1) Seismicity: During the last week, in the Campi Flegrei were recorded 14 earthquakes (Mdmax = 0.2).

Pisciarelli , Tullio Ricci, December 2019

2) Deformation: The average value of the uplift of about 0.7 cm / month since July 2017 in the zone of maximum deformation showed an increase during the weeks between the end of November and the beginning of December, then returned to the usual average values after l swarm of December 6. The lift recorded at the RITE GPS station has been approximately 60.5 cm since January 2011.
3) Geochemistry: The flow of CO2 from the ground measured last week showed no significant change compared to the previous period, which confirms the persistence of the long-term trend; last week, the temperature of the main fumarole of Pisciarelli showed an average value of around 115 ° C.

Source : INGV .

Photo :  Tullio Ricci .


Hawaii , Mauna Loa :

19°28’30 » N 155°36’29 » W,
Summit Elevation 13681 ft (4170 m)
Current Volcano Alert Level: ADVISORY
Current Aviation Color Code: YELLOW

Activity Summary:
Mauna Loa Volcano is not erupting. Rates of deformation and seismicity have not changed significantly over the past week and remain above long-term background levels.



During the past week, HVO seismometers recorded around 87 small-magnitude earthquakes beneath the volcano’s upper elevations. Most of these events occurred at shallow depths of less than 5 kilometers (~3 miles) below ground level.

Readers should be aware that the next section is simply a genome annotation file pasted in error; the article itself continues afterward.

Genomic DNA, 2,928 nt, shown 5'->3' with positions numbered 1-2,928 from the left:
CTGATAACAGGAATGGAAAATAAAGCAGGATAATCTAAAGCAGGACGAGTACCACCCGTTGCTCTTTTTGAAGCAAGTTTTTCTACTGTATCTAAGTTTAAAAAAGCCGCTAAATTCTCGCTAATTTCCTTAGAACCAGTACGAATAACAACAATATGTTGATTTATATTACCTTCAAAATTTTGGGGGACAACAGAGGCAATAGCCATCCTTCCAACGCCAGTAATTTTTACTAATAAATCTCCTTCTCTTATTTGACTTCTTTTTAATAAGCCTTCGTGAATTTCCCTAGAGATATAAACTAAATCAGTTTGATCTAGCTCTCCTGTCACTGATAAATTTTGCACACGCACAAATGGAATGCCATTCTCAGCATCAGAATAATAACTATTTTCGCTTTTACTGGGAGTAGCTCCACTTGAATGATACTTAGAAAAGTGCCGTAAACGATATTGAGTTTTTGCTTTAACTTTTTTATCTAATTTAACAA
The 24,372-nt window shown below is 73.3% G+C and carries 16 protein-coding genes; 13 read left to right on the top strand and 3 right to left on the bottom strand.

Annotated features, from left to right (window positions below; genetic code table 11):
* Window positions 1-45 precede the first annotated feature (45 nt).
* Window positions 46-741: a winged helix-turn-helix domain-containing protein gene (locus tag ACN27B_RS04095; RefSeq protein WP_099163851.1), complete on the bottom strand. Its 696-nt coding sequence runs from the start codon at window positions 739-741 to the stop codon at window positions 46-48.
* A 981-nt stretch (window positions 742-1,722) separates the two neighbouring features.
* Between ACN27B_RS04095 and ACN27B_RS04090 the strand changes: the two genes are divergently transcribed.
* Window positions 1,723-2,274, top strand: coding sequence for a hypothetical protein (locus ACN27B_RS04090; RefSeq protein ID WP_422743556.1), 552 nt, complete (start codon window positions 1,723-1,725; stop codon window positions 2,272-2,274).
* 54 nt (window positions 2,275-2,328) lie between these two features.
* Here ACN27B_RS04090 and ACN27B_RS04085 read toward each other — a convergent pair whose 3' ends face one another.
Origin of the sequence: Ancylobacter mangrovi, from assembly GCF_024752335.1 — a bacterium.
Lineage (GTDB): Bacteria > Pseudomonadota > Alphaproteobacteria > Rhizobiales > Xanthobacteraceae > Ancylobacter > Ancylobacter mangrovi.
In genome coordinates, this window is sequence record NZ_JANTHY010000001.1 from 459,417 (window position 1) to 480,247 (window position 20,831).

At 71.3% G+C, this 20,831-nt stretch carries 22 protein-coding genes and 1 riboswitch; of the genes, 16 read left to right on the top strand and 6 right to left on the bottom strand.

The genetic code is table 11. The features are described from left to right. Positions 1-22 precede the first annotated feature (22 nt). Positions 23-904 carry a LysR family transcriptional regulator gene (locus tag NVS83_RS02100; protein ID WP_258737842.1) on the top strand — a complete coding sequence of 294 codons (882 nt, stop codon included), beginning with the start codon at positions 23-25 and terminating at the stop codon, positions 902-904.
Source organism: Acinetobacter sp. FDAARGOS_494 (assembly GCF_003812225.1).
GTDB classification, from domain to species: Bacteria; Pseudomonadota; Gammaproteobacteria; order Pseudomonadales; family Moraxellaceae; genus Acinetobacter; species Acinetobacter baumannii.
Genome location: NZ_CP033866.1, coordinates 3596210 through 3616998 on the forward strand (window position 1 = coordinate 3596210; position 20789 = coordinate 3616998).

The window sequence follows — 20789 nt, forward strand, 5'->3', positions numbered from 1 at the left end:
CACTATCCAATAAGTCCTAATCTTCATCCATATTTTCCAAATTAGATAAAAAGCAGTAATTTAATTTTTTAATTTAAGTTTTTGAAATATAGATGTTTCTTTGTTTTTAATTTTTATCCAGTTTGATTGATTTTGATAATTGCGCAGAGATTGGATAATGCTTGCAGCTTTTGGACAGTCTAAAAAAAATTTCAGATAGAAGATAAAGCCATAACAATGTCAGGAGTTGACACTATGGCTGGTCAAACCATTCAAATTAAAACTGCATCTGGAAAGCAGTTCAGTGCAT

The strongest earthquake on Mauna Loa in this period was a magnitude 2.3 event in morning of March 19. This earthquake was located in the radial vents area west of the summit caldera within the volcano.

Aerial view of the 1940 cone, on the floor of the Mauna Loa caldera. The caldera wall (in the background) measures approximately 170 m (560 ft)

Global Positioning System (GPS) measurements show continued slow summit inflation, consistent with magma supply to the volcano’s shallow storage system.

Gas concentrations at the Sulphur Cone monitoring site on the Southwest Rift Zone remain stable. Fumarole temperatures as measured at both Sulphur Cone and the summit have not changed significantly.

Source : HVO.


Iceland , Mt Thorbjorn :

Continued inflation around Mt. Þorbjörn
The deformation is measured at a slower rate than in January. Most likely explanation is continued magma accumulation at depth. No signs of volcanic tremor. The Civil Protection Scientific Advisory Board will meet next week to assess the situation.

A GPS sensor at the top of Mount Thorbjorn. The town of Grindavík in the background.


From the most recent crustal deformation measurements, it is now clear that the inflation and associated uplift that occurred in Þorbjörn in January-February has started again. This is confirmed by both GPS and satellite data. Scientists from the Icelandic Met Office, University of Iceland and ISOR met Wednesday (18.03) to review the latest data.